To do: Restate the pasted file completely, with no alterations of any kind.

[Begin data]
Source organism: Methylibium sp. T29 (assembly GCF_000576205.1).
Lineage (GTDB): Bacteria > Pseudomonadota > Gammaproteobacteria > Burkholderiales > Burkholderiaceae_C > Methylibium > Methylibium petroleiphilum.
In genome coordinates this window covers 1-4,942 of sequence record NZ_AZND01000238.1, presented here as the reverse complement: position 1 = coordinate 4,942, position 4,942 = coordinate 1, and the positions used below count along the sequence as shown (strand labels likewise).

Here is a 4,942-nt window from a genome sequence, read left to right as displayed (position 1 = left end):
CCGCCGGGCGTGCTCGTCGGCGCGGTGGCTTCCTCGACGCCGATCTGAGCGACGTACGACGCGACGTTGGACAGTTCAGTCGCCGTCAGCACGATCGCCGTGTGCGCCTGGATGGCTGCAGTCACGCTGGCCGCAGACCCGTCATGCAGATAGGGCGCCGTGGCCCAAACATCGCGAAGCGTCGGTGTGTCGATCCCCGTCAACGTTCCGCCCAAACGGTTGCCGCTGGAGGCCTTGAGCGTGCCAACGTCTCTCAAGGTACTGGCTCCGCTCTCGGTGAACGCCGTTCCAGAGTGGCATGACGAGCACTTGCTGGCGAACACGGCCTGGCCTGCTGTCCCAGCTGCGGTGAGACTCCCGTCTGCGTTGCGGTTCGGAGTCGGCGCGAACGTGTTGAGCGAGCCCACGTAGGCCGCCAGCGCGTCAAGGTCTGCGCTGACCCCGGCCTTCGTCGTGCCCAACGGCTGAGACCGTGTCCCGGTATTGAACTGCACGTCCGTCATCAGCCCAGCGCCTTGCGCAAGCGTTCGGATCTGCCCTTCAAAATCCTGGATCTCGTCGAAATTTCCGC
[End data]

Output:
Source organism: Methylibium sp. T29 (assembly GCF_000576205.1).
Lineage (GTDB): Bacteria > Pseudomonadota > Gammaproteobacteria > Burkholderiales > Burkholderiaceae_C > Methylibium > Methylibium petroleiphilum.
In genome coordinates this window covers 1-4,942 of sequence record NZ_AZND01000238.1, presented here as the reverse complement: position 1 = coordinate 4,942, position 4,942 = coordinate 1, and the positions used below count along the sequence as shown (strand labels likewise).

Here is a 4,942-nt window from a genome sequence, read left to right as displayed (position 1 = left end):
CCGCCGGGCGTGCTCGTCGGCGCGGTGGCTTCCTCGACGCCGATCTGAGCGACGTACGACGCGACGTTGGACAGTTCAGTCGCCGTCAGCACGATCGCCGTGTGCGCCTGGATGGCTGCAGTCACGCTGGCCGCAGACCCGTCATGCAGATAGGGCGCCGTGGCCCAAACATCGCGAAGCGTCGGTGTGTCGATCCCCGTCAACGTTCCGCCCAAACGGTTGCCGCTGGAGGCCTTGAGCGTGCCAACGTCTCTCAAGGTACTGGCTCCGCTCTCGGTGAACGCCGTTCCAGAGTGGCATGACGAGCACTTGCTGGCGAACACGGCCTGGCCTGCTGTCCCAGCTGCGGTGAGACTCCCGTCTGCGTTGCGGTTCGGAGTCGGCGCGAACGTGTTGAGCGAGCCCACGTAGGCCGCCAGCGCGTCAAGGTCTGCGCTGACCCCGGCCTTCGTCGTGCCCAACGGCTGAGACCGTGTCCCGGTATTGAACTGCACGTCCGTCATCAGCCCAGCGCCTTGCGCAAGCGTTCGGATCTGCCCTTCAAAATCCTGGATCTCGTCGAAATTTCCGC